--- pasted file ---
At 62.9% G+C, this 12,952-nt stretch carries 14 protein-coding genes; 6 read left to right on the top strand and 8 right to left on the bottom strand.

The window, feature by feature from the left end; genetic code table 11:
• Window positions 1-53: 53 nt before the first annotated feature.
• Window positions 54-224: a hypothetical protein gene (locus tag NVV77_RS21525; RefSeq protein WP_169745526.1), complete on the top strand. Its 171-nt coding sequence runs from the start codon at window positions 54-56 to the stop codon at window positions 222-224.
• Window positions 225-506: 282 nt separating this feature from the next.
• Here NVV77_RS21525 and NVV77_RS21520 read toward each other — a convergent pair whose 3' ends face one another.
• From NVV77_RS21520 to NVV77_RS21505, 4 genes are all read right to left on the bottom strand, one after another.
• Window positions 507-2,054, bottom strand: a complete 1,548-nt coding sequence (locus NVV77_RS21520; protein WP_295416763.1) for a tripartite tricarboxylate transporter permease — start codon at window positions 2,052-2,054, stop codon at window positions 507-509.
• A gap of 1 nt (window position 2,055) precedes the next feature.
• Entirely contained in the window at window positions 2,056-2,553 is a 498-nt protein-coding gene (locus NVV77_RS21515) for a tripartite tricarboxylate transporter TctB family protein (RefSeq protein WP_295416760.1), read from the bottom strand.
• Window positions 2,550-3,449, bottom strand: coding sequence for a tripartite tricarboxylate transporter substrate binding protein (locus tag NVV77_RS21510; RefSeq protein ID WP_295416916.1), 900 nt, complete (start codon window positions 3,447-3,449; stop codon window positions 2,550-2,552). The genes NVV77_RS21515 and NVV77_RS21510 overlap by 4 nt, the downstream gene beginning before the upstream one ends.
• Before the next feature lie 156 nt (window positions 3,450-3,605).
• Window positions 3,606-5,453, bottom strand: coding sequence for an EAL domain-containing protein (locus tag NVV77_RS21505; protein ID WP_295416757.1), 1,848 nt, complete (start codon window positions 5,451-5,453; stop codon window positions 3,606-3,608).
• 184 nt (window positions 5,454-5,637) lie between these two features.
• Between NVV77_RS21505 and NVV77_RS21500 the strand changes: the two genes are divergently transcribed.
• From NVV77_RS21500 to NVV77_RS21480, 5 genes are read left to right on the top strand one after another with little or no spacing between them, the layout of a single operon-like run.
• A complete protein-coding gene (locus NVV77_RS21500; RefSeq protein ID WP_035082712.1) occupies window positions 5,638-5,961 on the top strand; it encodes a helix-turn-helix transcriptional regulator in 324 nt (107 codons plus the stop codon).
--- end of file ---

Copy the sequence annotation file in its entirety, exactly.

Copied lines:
At 62.9% G+C, this 12,952-nt stretch carries 14 protein-coding genes; 6 read left to right on the top strand and 8 right to left on the bottom strand.

The window, feature by feature from the left end; genetic code table 11:
• Window positions 1-53: 53 nt before the first annotated feature.
• Window positions 54-224: a hypothetical protein gene (locus tag NVV77_RS21525; RefSeq protein WP_169745526.1), complete on the top strand. Its 171-nt coding sequence runs from the start codon at window positions 54-56 to the stop codon at window positions 222-224.
• Window positions 225-506: 282 nt separating this feature from the next.
• Here NVV77_RS21525 and NVV77_RS21520 read toward each other — a convergent pair whose 3' ends face one another.
• From NVV77_RS21520 to NVV77_RS21505, 4 genes are all read right to left on the bottom strand, one after another.
• Window positions 507-2,054, bottom strand: a complete 1,548-nt coding sequence (locus NVV77_RS21520; protein WP_295416763.1) for a tripartite tricarboxylate transporter permease — start codon at window positions 2,052-2,054, stop codon at window positions 507-509.
• A gap of 1 nt (window position 2,055) precedes the next feature.
• Entirely contained in the window at window positions 2,056-2,553 is a 498-nt protein-coding gene (locus NVV77_RS21515) for a tripartite tricarboxylate transporter TctB family protein (RefSeq protein WP_295416760.1), read from the bottom strand.
• Window positions 2,550-3,449, bottom strand: coding sequence for a tripartite tricarboxylate transporter substrate binding protein (locus tag NVV77_RS21510; RefSeq protein ID WP_295416916.1), 900 nt, complete (start codon window positions 3,447-3,449; stop codon window positions 2,550-2,552). The genes NVV77_RS21515 and NVV77_RS21510 overlap by 4 nt, the downstream gene beginning before the upstream one ends.
• Before the next feature lie 156 nt (window positions 3,450-3,605).
• Window positions 3,606-5,453, bottom strand: coding sequence for an EAL domain-containing protein (locus tag NVV77_RS21505; protein ID WP_295416757.1), 1,848 nt, complete (start codon window positions 5,451-5,453; stop codon window positions 3,606-3,608).
• 184 nt (window positions 5,454-5,637) lie between these two features.
• Between NVV77_RS21505 and NVV77_RS21500 the strand changes: the two genes are divergently transcribed.
• From NVV77_RS21500 to NVV77_RS21480, 5 genes are read left to right on the top strand one after another with little or no spacing between them, the layout of a single operon-like run.
• A complete protein-coding gene (locus NVV77_RS21500; RefSeq protein ID WP_035082712.1) occupies window positions 5,638-5,961 on the top strand; it encodes a helix-turn-helix transcriptional regulator in 324 nt (107 codons plus the stop codon).